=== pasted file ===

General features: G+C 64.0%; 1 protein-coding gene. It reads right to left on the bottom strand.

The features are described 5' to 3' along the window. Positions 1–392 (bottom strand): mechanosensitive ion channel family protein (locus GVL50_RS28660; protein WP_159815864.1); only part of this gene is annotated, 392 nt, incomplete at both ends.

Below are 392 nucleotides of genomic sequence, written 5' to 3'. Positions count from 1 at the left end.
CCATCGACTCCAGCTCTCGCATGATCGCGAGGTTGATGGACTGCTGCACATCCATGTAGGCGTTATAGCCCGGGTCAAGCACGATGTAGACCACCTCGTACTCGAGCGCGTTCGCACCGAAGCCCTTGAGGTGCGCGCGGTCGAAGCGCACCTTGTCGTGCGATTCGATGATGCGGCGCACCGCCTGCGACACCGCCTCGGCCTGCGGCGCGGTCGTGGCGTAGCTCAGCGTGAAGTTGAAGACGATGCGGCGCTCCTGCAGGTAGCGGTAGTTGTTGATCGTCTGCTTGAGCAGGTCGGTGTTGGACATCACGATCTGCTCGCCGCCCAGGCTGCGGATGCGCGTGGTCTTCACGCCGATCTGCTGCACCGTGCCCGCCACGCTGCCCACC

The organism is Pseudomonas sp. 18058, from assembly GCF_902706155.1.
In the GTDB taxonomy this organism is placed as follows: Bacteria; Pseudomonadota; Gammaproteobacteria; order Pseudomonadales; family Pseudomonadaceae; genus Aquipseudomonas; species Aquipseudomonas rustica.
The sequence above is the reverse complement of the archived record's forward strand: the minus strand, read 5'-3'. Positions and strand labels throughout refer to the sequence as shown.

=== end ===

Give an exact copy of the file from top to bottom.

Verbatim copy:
General features: G+C 64.0%; 1 protein-coding gene. It reads right to left on the bottom strand.

The features are described 5' to 3' along the window. Positions 1–392 (bottom strand): mechanosensitive ion channel family protein (locus GVL50_RS28660; protein WP_159815864.1); only part of this gene is annotated, 392 nt, incomplete at both ends.

Below are 392 nucleotides of genomic sequence, written 5' to 3'. Positions count from 1 at the left end.
CCATCGACTCCAGCTCTCGCATGATCGCGAGGTTGATGGACTGCTGCACATCCATGTAGGCGTTATAGCCCGGGTCAAGCACGATGTAGACCACCTCGTACTCGAGCGCGTTCGCACCGAAGCCCTTGAGGTGCGCGCGGTCGAAGCGCACCTTGTCGTGCGATTCGATGATGCGGCGCACCGCCTGCGACACCGCCTCGGCCTGCGGCGCGGTCGTGGCGTAGCTCAGCGTGAAGTTGAAGACGATGCGGCGCTCCTGCAGGTAGCGGTAGTTGTTGATCGTCTGCTTGAGCAGGTCGGTGTTGGACATCACGATCTGCTCGCCGCCCAGGCTGCGGATGCGCGTGGTCTTCACGCCGATCTGCTGCACCGTGCCCGCCACGCTGCCCACC

The organism is Pseudomonas sp. 18058, from assembly GCF_902706155.1.
In the GTDB taxonomy this organism is placed as follows: Bacteria; Pseudomonadota; Gammaproteobacteria; order Pseudomonadales; family Pseudomonadaceae; genus Aquipseudomonas; species Aquipseudomonas rustica.
The sequence above is the reverse complement of the archived record's forward strand: the minus strand, read 5'-3'. Positions and strand labels throughout refer to the sequence as shown.